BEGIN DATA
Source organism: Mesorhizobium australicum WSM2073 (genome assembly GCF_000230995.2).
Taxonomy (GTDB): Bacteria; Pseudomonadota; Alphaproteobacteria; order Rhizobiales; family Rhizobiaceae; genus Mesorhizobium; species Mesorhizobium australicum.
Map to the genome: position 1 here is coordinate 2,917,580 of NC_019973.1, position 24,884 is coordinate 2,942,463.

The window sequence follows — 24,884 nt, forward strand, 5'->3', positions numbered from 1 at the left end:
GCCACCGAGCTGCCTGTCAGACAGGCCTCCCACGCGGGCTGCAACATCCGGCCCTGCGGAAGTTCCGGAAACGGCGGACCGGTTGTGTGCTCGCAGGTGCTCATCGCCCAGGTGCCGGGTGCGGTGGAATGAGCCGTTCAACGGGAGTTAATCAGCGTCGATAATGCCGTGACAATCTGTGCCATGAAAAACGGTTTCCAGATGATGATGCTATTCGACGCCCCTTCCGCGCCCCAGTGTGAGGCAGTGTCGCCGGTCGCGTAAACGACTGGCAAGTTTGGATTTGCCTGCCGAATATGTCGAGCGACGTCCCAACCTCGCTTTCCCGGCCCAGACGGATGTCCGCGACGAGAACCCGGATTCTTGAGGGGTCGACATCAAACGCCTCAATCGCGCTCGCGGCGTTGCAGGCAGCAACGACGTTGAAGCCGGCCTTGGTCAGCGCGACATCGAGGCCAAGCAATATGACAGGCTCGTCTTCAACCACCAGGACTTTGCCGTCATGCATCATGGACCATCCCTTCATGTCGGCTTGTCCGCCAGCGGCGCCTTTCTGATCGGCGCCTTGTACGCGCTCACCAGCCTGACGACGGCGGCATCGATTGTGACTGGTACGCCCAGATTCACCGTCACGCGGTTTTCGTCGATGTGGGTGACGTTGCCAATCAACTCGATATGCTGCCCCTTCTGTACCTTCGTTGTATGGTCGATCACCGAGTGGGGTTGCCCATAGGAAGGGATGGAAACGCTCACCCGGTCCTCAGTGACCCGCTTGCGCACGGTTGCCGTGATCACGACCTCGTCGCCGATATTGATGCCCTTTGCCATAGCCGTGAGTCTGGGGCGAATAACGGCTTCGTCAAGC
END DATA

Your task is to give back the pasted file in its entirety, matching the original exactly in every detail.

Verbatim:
Source organism: Mesorhizobium australicum WSM2073 (genome assembly GCF_000230995.2).
Taxonomy (GTDB): Bacteria; Pseudomonadota; Alphaproteobacteria; order Rhizobiales; family Rhizobiaceae; genus Mesorhizobium; species Mesorhizobium australicum.
Map to the genome: position 1 here is coordinate 2,917,580 of NC_019973.1, position 24,884 is coordinate 2,942,463.

The window sequence follows — 24,884 nt, forward strand, 5'->3', positions numbered from 1 at the left end:
GCCACCGAGCTGCCTGTCAGACAGGCCTCCCACGCGGGCTGCAACATCCGGCCCTGCGGAAGTTCCGGAAACGGCGGACCGGTTGTGTGCTCGCAGGTGCTCATCGCCCAGGTGCCGGGTGCGGTGGAATGAGCCGTTCAACGGGAGTTAATCAGCGTCGATAATGCCGTGACAATCTGTGCCATGAAAAACGGTTTCCAGATGATGATGCTATTCGACGCCCCTTCCGCGCCCCAGTGTGAGGCAGTGTCGCCGGTCGCGTAAACGACTGGCAAGTTTGGATTTGCCTGCCGAATATGTCGAGCGACGTCCCAACCTCGCTTTCCCGGCCCAGACGGATGTCCGCGACGAGAACCCGGATTCTTGAGGGGTCGACATCAAACGCCTCAATCGCGCTCGCGGCGTTGCAGGCAGCAACGACGTTGAAGCCGGCCTTGGTCAGCGCGACATCGAGGCCAAGCAATATGACAGGCTCGTCTTCAACCACCAGGACTTTGCCGTCATGCATCATGGACCATCCCTTCATGTCGGCTTGTCCGCCAGCGGCGCCTTTCTGATCGGCGCCTTGTACGCGCTCACCAGCCTGACGACGGCGGCATCGATTGTGACTGGTACGCCCAGATTCACCGTCACGCGGTTTTCGTCGATGTGGGTGACGTTGCCAATCAACTCGATATGCTGCCCCTTCTGTACCTTCGTTGTATGGTCGATCACCGAGTGGGGTTGCCCATAGGAAGGGATGGAAACGCTCACCCGGTCCTCAGTGACCCGCTTGCGCACGGTTGCCGTGATCACGACCTCGTCGCCGATATTGATGCCCTTTGCCATAGCCGTGAGTCTGGGGCGAATAACGGCTTCGTCAAGC